740Journal of the American Medical Informatics Association, 2020, Vol. 27, No. 5Paratyphoid Fever included Paratyphoid fever A and Paratyphoidfever B. For manual recoding, we picked a convenient sample of 6disease areas in ICD-10-CM that covered common conditions (diabetes, hypertension, pregnancy) and pathologies (infection, trauma,malignancy) and recoded them in ICD-11. For each ICD-10-CMcode, we determined whether its meaning could be fully representedin ICD-11 with or without postcoordination. The recoding was doneby 1 of the authors (JX, physician with extensive ICD knowledge).RESULTSICD-10 comparisonMATERIALS AND METHODSChapter structure, chapter drift and extent of changeICD-11 had 28 chapters, 6 more than ICD-10. The last 3 chapterswere outside the scope of ICD-10 and excluded from further analysis:Data sources We downloaded the following from the WHO ICD-11 website (Version 04/2019): 1. Simple Tabulation – ICD-11 codes, titles, and indexing terms inMMS2. MMS Linearization Tabulation – similar to Simple Tabulation,with additional information (eg, kind of code [chapter, block, orcategory]) and depth in tree3. One Category ICD-10 to ICD-11 Map – each ICD-10 codemaps to only 1 ICD-11 code4. Multiple Categories ICD-10 to ICD-11 Map – each ICD-10code can map to multiple ICD-11 codes5. One Category ICD-11 to ICD-10 Map – each ICD-11 codemaps to only 1 ICD-10 codeWe used the MMS browser and coding tool to look up individualcodes. We used the API to collect additional information not in thedownloadable files.ICD-10 comparisonWe focused on the first 25 chapters of the ICD-11 MMS linearization that aligned with the scope of ICD-10, using only precoordinated ICD-11 codes. We used the one-category ICD-10 to ICD-11map to identify “chapter drift” (ie, codes moved to a chapter otherthan the main corresponding chapter). To quantify chapter drift, wedefined a “chapter drift index” (CDI) for each ICD-11 chapter asthe percentage of codes coming from ICD-10 chapters other thanthe main corresponding chapter. We identified equivalent codes between ICD-10 and ICD-11 by “round tripping,” using the 2 one-category maps. We postulated that if an ICD-10 code mapped to asingle ICD-11 code in the forward map, which mapped back to thesame ICD-10 code in the backward map, then the 2 codes werelikely equivalent. We manually reviewed some round trip maps. Among the first 25 chapters, 3 were new: Chapter 4 Diseases of the immune systemChapter 7 Sleep-wake disordersChapter 17 Conditions related to sexual healthThe other 22 chapters largely mirrored the chapters of ICD-10.However, some conditions could be moved to a chapter other thanthe main corresponding chapter (chapter drift). Figure 1 shows thedegree of correspondence of codes by chapter. The rows are ICD-10chapters and the columns are ICD-11 chapters. The number in eachcell is the number of ICD-10 leaf codes in the one-category ICD-10to ICD-11 map. Only leaf codes, which are the lowest level codeswith no children, are allowed in coding. The largest numbers arefound along the diagonal, meaning that the majority of codes remainin their main corresponding chapters. Three notable breaks in the diagonal pattern correspond to the new chapters 4, 7, and 17 (redarrows). Not surprisingly, many codes from the ICD-10 Chapter IIIDiseases of the blood and blood-forming organs and certain disorders involving the immune mechanism end up in the new Chapter 4Diseases of the immune system. The ICD-10 Chapter V Mental andbehavioral disorders is the biggest contributor of codes to the newChapter 7 Sleep-wake disorders and Chapter 17 Conditions relatedto sexual health.We identified 7 ICD-11 chapters with CDI over 5% (Figure 1,last row). Among these were, not surprisingly, the 3 new chapters,since they did not correspond neatly to a single ICD-10 chapter(thus the need for a new chapter). The other 4 chapters were: ICD-10-CM comparisonSince no maps existed, we used 2 approaches to compare ICD-11 toICD-10-CM, lexical matching and manual recoding. For lexicalmatching, we used the lexical tool LuiNorm from the Unified Medical Language System (UMLS) (2019 version) to normalize ICD-11code names from chapters 1 to 25.29,30 We matched the normalizednames to UMLS concepts (version 2019AA) using the normalizedEnglish strings index (MRXNS ENG).31 Through the UMLS concepts, we matched to ICD-10-CM codes (2019 version). We ignoredICD-11 index terms and ICD-10-CM inclusion terms because theycould be narrower in meaning. For example, the index terms forChapter 26 Supplementary Chapter Traditional Medicine ConditionsChapter V Supplementary section for functioning assessmentChapter X Extension Codes (for support of postcoordination) Chapter 1 Certain infectious or parasitic diseases: some diseasesused to be classified based on body location were now groupedunder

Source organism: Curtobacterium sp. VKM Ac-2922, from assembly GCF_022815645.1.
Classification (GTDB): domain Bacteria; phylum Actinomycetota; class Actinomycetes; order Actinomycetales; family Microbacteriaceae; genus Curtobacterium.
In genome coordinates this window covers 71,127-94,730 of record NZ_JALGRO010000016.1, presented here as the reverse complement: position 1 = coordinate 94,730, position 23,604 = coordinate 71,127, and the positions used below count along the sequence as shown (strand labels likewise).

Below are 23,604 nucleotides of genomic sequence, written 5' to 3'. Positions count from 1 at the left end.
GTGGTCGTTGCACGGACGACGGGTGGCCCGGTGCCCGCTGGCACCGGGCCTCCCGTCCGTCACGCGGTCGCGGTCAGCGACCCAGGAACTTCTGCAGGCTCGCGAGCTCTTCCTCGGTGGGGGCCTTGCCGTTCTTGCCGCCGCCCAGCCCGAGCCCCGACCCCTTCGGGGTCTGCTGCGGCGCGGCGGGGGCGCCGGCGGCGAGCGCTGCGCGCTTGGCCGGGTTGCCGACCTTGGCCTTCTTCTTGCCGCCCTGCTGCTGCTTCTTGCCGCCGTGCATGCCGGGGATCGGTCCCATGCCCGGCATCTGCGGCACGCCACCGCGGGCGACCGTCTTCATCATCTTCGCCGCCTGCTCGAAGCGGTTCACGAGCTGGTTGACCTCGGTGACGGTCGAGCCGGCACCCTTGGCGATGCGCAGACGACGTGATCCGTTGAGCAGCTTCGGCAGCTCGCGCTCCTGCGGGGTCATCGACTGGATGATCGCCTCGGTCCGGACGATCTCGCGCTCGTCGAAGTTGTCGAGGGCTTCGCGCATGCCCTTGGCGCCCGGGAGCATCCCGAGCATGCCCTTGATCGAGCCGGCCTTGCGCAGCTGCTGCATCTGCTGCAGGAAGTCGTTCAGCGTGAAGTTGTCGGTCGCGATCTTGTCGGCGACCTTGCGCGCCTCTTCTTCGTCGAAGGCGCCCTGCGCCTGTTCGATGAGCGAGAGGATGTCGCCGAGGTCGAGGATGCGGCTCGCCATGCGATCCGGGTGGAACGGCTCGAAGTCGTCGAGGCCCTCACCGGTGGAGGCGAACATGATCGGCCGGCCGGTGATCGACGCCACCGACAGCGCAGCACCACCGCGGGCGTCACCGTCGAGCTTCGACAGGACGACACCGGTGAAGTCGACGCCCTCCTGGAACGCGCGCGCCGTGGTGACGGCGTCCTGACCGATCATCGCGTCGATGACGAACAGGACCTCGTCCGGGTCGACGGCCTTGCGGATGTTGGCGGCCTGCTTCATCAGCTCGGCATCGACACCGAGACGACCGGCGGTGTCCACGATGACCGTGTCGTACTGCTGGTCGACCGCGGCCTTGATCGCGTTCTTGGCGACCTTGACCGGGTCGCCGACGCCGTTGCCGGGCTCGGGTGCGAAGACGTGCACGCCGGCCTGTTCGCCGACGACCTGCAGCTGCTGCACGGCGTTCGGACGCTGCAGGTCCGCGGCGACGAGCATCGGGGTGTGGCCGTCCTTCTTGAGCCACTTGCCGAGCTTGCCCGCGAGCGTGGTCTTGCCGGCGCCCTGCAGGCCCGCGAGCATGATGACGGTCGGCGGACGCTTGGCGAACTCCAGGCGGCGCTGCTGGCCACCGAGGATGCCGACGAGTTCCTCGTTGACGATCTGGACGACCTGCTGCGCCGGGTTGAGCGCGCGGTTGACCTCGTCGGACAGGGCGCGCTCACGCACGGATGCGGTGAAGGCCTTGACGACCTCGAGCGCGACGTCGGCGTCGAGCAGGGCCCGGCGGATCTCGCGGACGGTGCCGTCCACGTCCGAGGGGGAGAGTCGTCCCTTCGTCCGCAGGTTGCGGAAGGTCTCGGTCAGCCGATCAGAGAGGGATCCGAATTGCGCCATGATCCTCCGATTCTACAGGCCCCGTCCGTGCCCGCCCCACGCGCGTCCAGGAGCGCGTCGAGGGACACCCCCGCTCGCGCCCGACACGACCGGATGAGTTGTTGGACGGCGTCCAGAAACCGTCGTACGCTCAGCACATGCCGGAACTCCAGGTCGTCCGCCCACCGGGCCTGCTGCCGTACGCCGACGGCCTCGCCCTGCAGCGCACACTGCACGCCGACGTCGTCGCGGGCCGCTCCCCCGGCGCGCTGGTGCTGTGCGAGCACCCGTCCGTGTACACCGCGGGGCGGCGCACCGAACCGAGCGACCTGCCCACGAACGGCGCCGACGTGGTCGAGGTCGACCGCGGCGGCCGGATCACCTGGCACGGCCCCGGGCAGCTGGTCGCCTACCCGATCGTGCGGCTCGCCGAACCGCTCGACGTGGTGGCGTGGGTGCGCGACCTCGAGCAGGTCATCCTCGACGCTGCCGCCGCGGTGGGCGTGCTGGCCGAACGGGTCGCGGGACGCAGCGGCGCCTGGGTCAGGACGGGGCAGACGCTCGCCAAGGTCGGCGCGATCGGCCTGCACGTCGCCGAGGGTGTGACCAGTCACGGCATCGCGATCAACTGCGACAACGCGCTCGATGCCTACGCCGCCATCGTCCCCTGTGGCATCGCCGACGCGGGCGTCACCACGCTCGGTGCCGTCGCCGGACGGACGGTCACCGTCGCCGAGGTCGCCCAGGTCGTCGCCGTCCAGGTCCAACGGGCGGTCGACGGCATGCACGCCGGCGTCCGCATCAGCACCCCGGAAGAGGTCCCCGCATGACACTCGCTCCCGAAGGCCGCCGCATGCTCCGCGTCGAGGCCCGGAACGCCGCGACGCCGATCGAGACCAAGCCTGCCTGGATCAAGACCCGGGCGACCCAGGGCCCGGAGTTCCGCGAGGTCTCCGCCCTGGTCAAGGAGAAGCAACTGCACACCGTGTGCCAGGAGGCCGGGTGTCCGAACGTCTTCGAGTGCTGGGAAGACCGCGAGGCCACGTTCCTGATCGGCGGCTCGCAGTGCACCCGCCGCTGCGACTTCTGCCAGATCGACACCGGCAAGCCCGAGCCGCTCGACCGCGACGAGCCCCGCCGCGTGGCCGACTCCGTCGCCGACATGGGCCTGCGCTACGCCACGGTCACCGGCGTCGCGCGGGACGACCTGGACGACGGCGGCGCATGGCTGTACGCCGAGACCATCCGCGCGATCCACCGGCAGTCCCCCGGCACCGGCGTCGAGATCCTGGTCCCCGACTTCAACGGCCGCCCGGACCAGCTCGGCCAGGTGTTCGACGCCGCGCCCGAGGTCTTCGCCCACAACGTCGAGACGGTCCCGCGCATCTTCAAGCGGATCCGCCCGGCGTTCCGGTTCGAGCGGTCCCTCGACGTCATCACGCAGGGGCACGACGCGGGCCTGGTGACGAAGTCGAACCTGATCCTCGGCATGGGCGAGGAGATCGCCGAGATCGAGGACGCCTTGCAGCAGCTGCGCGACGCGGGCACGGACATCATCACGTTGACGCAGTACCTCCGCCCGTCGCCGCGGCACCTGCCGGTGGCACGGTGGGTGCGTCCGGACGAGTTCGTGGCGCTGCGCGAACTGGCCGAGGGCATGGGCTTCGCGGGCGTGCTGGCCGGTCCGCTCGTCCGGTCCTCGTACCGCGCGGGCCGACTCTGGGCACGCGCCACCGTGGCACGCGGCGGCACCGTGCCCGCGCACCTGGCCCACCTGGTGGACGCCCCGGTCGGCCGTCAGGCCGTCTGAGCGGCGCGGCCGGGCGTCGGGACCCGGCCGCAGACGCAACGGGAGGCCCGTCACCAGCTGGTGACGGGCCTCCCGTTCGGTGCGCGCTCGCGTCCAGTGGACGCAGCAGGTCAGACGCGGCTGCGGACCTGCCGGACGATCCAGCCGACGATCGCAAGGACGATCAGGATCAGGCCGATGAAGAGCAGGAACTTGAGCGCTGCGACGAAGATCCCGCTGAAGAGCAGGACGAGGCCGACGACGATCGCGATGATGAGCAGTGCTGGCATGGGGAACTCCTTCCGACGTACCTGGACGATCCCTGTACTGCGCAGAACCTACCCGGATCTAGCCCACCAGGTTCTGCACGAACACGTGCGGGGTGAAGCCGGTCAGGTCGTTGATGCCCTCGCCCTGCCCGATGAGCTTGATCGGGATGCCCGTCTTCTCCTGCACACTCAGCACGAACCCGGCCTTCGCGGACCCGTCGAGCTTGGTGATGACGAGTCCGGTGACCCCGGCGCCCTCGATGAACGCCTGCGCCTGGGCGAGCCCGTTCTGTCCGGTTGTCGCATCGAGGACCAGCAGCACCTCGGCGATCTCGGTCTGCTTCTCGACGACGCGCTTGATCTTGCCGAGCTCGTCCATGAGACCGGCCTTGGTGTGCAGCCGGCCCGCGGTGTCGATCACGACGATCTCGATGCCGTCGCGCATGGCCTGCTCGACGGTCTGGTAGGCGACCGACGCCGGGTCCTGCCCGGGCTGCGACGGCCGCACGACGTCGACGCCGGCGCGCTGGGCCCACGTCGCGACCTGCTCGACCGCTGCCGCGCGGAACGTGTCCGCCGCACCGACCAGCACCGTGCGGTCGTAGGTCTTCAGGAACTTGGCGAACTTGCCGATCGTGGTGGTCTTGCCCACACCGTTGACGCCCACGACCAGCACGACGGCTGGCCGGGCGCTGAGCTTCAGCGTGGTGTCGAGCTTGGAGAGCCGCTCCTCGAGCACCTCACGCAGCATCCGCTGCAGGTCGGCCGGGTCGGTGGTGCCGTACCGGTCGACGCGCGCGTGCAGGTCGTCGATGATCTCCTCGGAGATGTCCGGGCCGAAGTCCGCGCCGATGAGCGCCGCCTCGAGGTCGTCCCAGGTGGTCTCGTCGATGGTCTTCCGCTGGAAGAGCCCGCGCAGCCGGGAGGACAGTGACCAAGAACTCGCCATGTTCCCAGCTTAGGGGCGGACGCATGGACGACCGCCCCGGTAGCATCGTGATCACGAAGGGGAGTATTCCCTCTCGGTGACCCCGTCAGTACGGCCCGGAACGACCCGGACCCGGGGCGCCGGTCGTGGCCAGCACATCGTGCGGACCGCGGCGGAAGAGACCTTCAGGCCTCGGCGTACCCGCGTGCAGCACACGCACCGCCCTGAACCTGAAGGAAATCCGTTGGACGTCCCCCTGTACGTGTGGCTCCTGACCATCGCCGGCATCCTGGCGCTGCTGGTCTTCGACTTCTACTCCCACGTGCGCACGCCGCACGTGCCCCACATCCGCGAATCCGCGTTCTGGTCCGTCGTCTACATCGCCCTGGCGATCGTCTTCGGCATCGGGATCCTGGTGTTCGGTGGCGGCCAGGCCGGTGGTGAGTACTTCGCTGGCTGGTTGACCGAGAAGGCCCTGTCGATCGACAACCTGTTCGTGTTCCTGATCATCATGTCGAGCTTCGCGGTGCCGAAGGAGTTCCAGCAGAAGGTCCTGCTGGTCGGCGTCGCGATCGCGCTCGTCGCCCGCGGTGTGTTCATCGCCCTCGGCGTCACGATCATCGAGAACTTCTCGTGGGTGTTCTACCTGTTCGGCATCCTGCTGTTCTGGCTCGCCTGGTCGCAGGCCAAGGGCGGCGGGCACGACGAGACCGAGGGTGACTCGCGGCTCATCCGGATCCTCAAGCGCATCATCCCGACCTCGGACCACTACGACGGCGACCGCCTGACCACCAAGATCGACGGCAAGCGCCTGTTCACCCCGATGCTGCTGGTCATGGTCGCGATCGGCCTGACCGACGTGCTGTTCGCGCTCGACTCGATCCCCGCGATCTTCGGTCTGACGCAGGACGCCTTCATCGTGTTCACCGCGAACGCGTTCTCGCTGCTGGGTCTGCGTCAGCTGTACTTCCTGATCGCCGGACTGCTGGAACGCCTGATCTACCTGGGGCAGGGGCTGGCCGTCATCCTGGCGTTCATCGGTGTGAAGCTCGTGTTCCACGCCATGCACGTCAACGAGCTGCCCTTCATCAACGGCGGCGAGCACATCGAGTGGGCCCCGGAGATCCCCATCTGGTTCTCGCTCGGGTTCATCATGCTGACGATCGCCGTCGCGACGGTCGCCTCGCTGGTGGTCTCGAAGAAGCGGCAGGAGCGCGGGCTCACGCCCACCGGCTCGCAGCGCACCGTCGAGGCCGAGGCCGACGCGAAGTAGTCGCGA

1. Simple Tabulation – ICD-11 codes, titles, and indexing terms in MMS 2. MMS Linearization Tabulation – similar to Simple Tabulation, with additional information (eg, kind of code [chapter, block, or category]) and depth in tree 3. One Category ICD-10 to ICD-11 Map – each ICD-10 code maps to only 1 ICD-11 code 4. Multiple Categories ICD .